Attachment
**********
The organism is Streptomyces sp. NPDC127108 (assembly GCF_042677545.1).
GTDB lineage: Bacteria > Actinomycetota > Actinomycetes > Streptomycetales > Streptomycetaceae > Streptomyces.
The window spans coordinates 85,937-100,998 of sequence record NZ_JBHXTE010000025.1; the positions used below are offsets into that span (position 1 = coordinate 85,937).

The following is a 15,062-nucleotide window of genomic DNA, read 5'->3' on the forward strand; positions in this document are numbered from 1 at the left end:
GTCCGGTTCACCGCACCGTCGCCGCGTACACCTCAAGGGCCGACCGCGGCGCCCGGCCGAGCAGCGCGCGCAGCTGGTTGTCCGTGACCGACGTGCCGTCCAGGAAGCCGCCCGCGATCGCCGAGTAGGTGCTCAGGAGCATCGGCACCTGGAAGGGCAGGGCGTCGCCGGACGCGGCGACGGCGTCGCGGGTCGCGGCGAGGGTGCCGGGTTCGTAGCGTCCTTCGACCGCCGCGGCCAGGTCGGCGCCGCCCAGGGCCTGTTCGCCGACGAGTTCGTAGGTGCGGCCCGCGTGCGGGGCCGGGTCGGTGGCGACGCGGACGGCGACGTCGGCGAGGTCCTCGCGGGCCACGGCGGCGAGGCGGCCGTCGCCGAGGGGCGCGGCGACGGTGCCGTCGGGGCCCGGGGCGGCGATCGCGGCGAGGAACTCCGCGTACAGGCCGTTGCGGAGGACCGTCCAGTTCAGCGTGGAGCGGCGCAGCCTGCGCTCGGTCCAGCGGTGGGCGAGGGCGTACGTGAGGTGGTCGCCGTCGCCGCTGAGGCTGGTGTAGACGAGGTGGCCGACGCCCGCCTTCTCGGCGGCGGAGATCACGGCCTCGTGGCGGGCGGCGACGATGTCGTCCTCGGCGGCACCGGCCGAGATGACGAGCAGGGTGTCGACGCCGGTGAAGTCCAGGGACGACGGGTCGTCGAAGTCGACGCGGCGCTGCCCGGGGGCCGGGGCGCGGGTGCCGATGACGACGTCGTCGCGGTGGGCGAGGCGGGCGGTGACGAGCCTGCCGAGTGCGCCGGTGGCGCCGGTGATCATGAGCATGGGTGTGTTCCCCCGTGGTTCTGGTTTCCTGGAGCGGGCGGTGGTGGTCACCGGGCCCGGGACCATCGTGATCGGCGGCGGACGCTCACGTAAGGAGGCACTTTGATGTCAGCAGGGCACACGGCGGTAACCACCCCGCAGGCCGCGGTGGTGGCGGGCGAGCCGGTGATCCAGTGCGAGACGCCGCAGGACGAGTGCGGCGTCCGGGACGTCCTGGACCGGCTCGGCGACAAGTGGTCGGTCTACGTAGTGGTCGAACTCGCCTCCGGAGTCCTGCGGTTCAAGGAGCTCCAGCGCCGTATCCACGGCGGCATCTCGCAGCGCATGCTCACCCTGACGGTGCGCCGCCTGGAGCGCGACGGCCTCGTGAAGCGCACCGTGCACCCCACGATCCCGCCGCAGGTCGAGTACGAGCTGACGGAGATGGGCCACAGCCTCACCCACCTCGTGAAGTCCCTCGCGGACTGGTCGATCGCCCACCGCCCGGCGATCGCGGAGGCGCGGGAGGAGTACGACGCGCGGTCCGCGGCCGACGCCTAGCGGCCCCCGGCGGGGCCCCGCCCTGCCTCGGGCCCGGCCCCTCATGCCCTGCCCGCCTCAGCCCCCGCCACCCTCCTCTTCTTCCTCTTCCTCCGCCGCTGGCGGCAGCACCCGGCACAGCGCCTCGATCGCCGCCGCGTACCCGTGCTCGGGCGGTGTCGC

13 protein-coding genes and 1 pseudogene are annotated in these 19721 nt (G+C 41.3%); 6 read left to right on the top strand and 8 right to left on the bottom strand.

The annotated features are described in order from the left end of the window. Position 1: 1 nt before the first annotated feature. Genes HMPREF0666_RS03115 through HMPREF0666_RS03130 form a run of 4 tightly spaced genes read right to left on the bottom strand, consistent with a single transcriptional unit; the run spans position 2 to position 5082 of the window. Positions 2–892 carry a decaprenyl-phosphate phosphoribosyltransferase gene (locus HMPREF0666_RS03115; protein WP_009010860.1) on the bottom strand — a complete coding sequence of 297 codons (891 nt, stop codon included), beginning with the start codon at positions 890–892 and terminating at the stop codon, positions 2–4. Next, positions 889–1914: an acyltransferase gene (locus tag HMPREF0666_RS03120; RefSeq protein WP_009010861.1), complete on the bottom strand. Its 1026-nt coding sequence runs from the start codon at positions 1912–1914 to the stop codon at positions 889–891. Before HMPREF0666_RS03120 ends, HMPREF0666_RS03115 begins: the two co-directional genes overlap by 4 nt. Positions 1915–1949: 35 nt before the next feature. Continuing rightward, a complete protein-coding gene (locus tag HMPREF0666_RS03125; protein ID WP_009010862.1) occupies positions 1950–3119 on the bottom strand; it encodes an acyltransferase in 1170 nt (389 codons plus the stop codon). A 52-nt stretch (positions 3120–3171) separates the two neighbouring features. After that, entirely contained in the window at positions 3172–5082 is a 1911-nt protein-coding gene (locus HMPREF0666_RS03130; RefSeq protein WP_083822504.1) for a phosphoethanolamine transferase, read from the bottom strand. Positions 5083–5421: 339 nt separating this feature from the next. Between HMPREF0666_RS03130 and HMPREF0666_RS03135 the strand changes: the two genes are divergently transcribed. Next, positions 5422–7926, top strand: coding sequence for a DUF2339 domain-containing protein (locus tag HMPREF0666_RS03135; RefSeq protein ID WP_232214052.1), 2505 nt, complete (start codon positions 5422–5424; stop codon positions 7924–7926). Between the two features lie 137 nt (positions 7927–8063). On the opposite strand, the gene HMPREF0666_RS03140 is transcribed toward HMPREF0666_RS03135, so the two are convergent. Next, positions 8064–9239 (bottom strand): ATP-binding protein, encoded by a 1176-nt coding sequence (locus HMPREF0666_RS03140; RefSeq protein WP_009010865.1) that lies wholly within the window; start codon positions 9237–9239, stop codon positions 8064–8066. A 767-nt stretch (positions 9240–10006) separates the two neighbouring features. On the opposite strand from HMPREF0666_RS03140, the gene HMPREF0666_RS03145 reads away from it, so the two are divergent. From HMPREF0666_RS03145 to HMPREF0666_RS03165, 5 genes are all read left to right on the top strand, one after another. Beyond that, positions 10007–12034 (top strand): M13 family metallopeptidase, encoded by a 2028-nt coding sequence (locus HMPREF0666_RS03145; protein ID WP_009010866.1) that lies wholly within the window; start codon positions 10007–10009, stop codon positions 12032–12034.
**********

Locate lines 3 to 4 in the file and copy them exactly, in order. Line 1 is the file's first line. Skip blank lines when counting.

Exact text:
The window spans coordinates 85,937-100,998 of sequence record NZ_JBHXTE010000025.1; the positions used below are offsets into that span (position 1 = coordinate 85,937).

The following is a 15,062-nucleotide window of genomic DNA, read 5'->3' on the forward strand; positions in this document are numbered from 1 at the left end: